October 17, 2021

I, Science

The science magazine of Imperial College

I know, I know, I used the word “mourn” in the title. I could almost feel the disapproving eyes boring into my head as I wrote it. But before anyone accuses me of anthropomorphism let me ask you a question, why would it have been more acceptable to say “Do elephants grieve”? or perhaps “A behavioural reaction to a dying and deceased matriarch”?

It is amazing the difference that a few words make. All these titles are talking about the same subject, but the last one sounds infinitely more acceptable to our scientifically trained ears. The last one is actually the title to the scientific paper that goes with the photo. In it the researchers describes the death of “Eleanor” the leader of a the “First Lady” herd in Samburu National Reserve in Kenya. This is what happened:

Day 1. Eleanor is found with a swollen trunk which she drags along the ground. She has abrasions to one ear and to one leg, as well as a broken tusk. Standing still for a while she takes a few steps forward and then falls to the ground. Grace, an elephant from another herd, approaches rapidly. Using her tusks she lifts Eleanor back onto her feet. Eleanor stands for a short while but is unable to maintain her upright position. Grace appears to be stressed, vocalizing, and continuing to push Eleanor with her tusks. Grace stays with her for at least another hour as night falls.

Day 2. Eleanor is dead. Maui a female from another herd approaches the body showing a strong behavioural response. She extends her trunk and touches Eleanor, standing over the body and rocks to and fro. The attention lasts for just under 8 minutes.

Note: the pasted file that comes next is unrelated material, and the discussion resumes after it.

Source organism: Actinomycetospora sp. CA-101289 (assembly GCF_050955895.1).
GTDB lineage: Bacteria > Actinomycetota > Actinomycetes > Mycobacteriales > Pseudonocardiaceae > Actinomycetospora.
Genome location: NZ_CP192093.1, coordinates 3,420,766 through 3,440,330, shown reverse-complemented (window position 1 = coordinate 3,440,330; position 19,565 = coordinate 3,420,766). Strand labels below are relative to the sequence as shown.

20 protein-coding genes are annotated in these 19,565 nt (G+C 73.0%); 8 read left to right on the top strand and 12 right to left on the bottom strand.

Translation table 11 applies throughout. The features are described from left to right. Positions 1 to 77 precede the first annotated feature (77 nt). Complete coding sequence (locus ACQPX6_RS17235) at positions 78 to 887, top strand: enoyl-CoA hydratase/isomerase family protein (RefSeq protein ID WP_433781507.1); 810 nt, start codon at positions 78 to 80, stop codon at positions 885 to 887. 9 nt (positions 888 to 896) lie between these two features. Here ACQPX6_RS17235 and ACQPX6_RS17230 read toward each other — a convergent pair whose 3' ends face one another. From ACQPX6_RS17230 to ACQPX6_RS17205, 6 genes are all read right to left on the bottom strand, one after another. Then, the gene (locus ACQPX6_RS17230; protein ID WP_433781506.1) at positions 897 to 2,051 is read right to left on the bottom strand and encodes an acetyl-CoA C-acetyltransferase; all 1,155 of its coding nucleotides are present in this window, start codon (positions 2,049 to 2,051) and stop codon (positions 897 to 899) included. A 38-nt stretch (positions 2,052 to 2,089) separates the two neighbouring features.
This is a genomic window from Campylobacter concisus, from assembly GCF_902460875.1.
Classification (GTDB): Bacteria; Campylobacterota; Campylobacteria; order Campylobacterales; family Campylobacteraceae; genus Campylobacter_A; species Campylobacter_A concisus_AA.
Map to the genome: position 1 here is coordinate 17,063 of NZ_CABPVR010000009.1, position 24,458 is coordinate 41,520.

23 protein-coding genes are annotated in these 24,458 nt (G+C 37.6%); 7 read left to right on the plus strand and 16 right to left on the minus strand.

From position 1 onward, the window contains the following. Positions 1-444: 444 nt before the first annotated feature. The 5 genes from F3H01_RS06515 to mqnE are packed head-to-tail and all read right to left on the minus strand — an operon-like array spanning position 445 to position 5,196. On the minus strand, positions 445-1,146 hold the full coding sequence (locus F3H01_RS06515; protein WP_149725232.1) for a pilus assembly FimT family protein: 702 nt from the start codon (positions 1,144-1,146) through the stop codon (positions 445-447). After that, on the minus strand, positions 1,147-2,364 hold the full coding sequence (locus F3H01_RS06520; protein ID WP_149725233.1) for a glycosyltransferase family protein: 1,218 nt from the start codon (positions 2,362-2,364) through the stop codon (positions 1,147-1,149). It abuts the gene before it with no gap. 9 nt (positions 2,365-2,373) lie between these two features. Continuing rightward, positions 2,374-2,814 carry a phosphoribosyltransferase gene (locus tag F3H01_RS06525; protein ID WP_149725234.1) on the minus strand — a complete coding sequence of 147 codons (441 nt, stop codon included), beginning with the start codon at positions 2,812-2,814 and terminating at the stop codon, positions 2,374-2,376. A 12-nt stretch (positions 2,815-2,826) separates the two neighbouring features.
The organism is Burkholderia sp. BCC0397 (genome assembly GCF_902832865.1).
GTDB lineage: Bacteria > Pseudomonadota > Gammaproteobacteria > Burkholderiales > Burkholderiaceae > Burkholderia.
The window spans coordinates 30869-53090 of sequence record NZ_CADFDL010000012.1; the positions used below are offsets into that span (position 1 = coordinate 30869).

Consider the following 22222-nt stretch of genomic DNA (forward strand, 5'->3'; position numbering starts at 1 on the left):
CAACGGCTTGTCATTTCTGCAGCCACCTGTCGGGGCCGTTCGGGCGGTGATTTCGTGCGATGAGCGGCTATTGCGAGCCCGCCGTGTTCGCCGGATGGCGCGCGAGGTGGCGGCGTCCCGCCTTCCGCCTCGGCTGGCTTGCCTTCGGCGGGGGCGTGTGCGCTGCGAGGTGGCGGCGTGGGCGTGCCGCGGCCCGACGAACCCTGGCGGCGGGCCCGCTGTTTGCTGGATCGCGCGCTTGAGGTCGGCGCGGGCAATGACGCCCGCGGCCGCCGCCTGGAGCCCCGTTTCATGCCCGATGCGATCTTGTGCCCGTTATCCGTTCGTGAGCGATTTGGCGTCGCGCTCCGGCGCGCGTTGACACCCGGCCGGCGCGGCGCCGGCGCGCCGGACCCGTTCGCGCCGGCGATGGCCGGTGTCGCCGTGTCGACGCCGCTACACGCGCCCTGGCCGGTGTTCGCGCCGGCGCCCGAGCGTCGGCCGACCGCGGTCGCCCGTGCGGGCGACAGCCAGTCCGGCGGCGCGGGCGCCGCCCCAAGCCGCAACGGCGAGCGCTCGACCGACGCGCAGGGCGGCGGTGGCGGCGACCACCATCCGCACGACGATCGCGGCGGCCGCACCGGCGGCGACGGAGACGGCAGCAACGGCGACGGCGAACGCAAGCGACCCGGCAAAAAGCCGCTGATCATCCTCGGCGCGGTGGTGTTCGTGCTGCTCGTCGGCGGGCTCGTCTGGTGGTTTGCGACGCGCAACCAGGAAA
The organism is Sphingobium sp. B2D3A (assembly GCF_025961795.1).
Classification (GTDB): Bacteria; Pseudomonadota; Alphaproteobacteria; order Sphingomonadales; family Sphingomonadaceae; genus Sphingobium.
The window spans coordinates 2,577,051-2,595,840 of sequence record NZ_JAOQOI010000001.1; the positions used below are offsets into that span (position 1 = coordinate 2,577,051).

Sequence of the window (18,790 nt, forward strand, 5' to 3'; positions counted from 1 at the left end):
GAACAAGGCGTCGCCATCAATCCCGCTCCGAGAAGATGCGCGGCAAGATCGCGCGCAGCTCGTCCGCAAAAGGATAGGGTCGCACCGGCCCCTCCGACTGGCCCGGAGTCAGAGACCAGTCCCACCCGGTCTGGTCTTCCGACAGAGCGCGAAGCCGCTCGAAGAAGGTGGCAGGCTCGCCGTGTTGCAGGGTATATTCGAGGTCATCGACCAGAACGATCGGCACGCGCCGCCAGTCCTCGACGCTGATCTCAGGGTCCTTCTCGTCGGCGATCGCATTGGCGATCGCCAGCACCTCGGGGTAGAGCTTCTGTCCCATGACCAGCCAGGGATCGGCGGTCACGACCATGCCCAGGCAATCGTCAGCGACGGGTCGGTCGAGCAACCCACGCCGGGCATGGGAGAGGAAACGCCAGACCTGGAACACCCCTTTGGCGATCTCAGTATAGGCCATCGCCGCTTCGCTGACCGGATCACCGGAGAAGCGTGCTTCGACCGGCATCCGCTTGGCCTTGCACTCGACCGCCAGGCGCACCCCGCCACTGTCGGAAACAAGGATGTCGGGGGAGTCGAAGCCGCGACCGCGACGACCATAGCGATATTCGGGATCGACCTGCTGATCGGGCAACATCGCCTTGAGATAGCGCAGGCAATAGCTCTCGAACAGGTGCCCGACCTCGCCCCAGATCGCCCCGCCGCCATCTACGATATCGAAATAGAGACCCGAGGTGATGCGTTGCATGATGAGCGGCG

Day 3. Grace returns with her family and stands silently by the carcass. Another elephant sniffs the blood around Eleanor’s tusk. Maya and the rest of Eleanor’s family members return to stand by the carcass. Eleanor’s 6-month-old calf nuzzles the body. Twelve minutes later an unrelated family approaches, pushing the rest of Eleanor’s family away in order to sniff the body. They do not push the calf away.

Day 4: The carcass is visited by various scavengers.

Day 5: Maya returns to the carcass.

Day 6: Sage, elephant from another herd finds the body and shows a strong behavioural response. Nudging and pushing at Eleanor for 3 minutes.

Day 7: Eleanor’s family return to the death site and spend thirty minutes nearby before moving on.

There is something about elephant behaviour, like what was described above, that makes it hard not to use words like “mourning” and “compassion” when discussing them. Even my old zoology textbook slips into words like “remarkable altruism” when discussing elephant behaviour to the dying. Whether elephants truly mourn their dead is for you to decide. I will however end with a quote from the paper itself: “Combined with earlier work and the data of other scientists it leads to the conclusion that elephants have a generalized response to suffering and death of conspecifics and that this is not restricted to kin. It is an example of how elephants and humans may share emotions, such as compassion, and have an awareness and interest about death”. Strong words for a research paper and I must say that I would have to agree.